The mainstream media is so in the tank for Barack Obama that only in the last few days has it begun to do some serious shoe-leather reporting and trace the connections between ACORN, Barack Obama, William Ayers, ACORN founder Wade Rathke and his embezzling brother Dale, the Weather Underground Organization, and the Democratic Party.
The MSM is still largely downplaying Americans' justifiable fears that ACORN is attempting to steal the election through massive voter fraud. As NewsBusters has exhaustively documented, MSM talking heads say: fears of voter fraud are overblown, ACORN is just an innocent community group, Obama never technically "worked" for ACORN because when he worked for Project Vote it was allegedly an independent organization (that's a fave of Seth Colter Walls at the Huffington Post), and so on.
Sometimes the MSM needs some help.
I wrote the paper, "ACORN: Who Funds the Weather Underground's Little Brother?" for the November issue of Capital Research Center's Foundation Watch newsletter.
Read it here or read on for a summary.
The Association of Community Organizations for Reform Now (ACORN) has become America's most prominent left-wing community group. Little-known until now, ACORN has played a major role in the subprime mortgage mess that has undermined Americans' support for free market problem-solving and set off a worldwide chain of financial troubles. It is also implicated in vote fraud schemes from coast to coast. ACORN aims to give America change that socialists can believe in - by any means necessary. It is deliberately organized to avoid scrutiny. But with an FBI probe underway and a racketeering lawsuit pending, it may finally have to answer for its many misdeeds.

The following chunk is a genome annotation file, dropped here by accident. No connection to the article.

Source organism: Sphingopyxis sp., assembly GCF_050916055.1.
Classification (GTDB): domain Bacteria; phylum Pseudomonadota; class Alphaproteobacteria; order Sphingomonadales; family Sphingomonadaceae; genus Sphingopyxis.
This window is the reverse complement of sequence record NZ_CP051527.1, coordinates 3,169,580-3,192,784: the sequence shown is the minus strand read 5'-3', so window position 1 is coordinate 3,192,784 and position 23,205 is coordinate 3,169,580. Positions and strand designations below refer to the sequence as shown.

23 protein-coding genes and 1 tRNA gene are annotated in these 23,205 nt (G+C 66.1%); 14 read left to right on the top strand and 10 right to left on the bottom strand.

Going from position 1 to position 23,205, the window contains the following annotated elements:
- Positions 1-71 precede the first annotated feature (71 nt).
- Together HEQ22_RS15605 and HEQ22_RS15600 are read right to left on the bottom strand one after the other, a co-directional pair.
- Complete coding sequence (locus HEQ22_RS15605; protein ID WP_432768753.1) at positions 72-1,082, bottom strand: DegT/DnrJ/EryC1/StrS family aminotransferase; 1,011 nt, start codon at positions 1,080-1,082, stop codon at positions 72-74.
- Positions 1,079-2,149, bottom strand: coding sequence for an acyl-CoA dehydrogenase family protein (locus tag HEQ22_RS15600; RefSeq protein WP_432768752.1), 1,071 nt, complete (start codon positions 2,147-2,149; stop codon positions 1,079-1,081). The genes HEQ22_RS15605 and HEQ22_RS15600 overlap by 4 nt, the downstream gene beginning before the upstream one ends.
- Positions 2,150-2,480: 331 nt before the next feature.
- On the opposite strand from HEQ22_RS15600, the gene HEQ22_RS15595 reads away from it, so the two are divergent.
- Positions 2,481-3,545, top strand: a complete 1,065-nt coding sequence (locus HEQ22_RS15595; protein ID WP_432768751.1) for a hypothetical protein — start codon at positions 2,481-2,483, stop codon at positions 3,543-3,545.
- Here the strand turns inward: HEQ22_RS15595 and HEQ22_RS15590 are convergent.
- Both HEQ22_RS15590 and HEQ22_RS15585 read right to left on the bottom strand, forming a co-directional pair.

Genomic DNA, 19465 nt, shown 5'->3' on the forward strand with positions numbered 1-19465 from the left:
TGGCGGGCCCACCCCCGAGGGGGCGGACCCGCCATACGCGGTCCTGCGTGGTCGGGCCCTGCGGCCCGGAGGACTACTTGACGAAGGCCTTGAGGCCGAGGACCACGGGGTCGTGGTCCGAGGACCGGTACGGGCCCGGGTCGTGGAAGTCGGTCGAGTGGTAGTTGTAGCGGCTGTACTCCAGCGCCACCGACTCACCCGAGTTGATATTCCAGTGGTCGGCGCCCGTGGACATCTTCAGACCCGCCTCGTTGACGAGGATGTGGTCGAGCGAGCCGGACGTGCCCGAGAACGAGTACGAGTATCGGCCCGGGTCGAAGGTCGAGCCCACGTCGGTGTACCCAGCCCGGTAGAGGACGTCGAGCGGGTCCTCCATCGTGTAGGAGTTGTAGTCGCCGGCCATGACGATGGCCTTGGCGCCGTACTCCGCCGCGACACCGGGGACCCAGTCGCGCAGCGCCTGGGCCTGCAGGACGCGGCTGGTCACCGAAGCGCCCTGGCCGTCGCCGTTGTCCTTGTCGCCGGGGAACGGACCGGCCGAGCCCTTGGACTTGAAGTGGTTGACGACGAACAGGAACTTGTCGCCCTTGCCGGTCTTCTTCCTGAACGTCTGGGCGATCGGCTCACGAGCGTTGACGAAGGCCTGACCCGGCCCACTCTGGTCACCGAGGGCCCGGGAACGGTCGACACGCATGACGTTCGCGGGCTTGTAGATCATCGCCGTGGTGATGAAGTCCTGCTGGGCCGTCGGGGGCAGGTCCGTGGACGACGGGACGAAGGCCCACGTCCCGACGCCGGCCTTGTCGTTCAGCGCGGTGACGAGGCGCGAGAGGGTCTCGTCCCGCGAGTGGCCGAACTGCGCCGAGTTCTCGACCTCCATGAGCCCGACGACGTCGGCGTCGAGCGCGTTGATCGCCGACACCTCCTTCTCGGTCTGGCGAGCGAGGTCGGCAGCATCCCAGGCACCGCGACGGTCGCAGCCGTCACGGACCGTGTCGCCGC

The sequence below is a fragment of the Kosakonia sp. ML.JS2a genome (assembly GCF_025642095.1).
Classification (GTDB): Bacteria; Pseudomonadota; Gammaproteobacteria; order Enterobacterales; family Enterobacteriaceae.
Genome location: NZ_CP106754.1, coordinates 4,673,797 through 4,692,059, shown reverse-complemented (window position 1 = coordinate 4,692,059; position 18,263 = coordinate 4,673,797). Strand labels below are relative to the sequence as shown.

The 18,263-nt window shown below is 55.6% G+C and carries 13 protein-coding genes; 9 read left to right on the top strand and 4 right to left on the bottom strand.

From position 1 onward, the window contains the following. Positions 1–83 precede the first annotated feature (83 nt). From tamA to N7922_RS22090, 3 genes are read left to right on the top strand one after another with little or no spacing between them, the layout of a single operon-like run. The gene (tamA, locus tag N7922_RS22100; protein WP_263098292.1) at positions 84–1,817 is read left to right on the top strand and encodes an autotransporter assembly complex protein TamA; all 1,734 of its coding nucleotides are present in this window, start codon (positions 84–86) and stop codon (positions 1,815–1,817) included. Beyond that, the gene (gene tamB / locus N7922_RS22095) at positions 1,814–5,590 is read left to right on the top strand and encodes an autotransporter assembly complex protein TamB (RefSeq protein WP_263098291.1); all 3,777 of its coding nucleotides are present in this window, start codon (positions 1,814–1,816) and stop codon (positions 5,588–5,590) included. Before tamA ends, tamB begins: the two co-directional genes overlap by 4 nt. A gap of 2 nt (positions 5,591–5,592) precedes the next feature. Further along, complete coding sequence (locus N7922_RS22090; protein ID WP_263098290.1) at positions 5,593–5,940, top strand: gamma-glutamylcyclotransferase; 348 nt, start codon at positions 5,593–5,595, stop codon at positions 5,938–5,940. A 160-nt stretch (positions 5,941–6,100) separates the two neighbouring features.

And an excerpt:
ACORN's Interlocking Directorates
Understanding how ACORN activists hold key positions in the ACORN network is crucial to understand how ACORN operates.
The term "interlocking directorates" describes how individuals can serve as directors on multiple corporate boards. This practice is common in the ACORN family; it is widespread and lawful. But it raises questions about the quality and independence of board decision-making.
ACORN's interlocking directorates suggest that even though each ACORN affiliate may be legally separate, it is subject to centralized control. The ACORN network appears to be a "family" of organizations, embodying the ethos of community organizing, which stresses local action and decentralized authority. In fact, ACORN is tightly controlled from the top.
News of ACORN's embezzlement scandal has finally begun to stir debate over its structure and organization. Until recently, it's been hard to find public debate about ACORN or criticism of ACORN "chief organizer" Wade Rathke. Pablo Eisenberg, a senior fellow at the Georgetown University Public Policy Institute, has written that Rathke "sought to put the national organization in control of operations of the group's affiliates." ACORN bylaws gave Rathke "the power to appoint the head organizers of both local and state affiliates."
Eisenberg notes although local boards "technically had the authority to overrule his appointments, they rarely did, according to senior staff members," He added: "The decision to keep so much control over the affiliates seems at odds with Acorn's mission - its goal is to empower local people to fight their own battles - but some organizers agree with Mr. Rathke that it is important to centralize operations. They say only a unified network led by headquarters has the power and speed needed to wage successful national advocacy efforts." (Chronicle of Philanthropy op-ed, October 2, 2008)
And centralize Rathke did.
Capital Research Center discovered that the crowded house on Elysian Fields Avenue is owned by ACORN affiliate Elysian Fields Corp Inc. A filing with the Louisiana secretary of state's office reveals that Wade Rathke is the corporation's president and the ubiquitous Donna Pharr is its treasurer.
Ironically, ACORN and its affiliates, all reliable cheerleaders for higher taxes, are longtime tax deadbeats. A search of public records found more than 200 tax liens adding up to more than $3.7 million are associated with groups that share ACORN's address on Elysian Fields Avenue in New Orleans. The most recent lien, in the amount of $23,383, was filed by the IRS against an ACORN affiliate, American Workers Associates Inc., on September 9, 2008.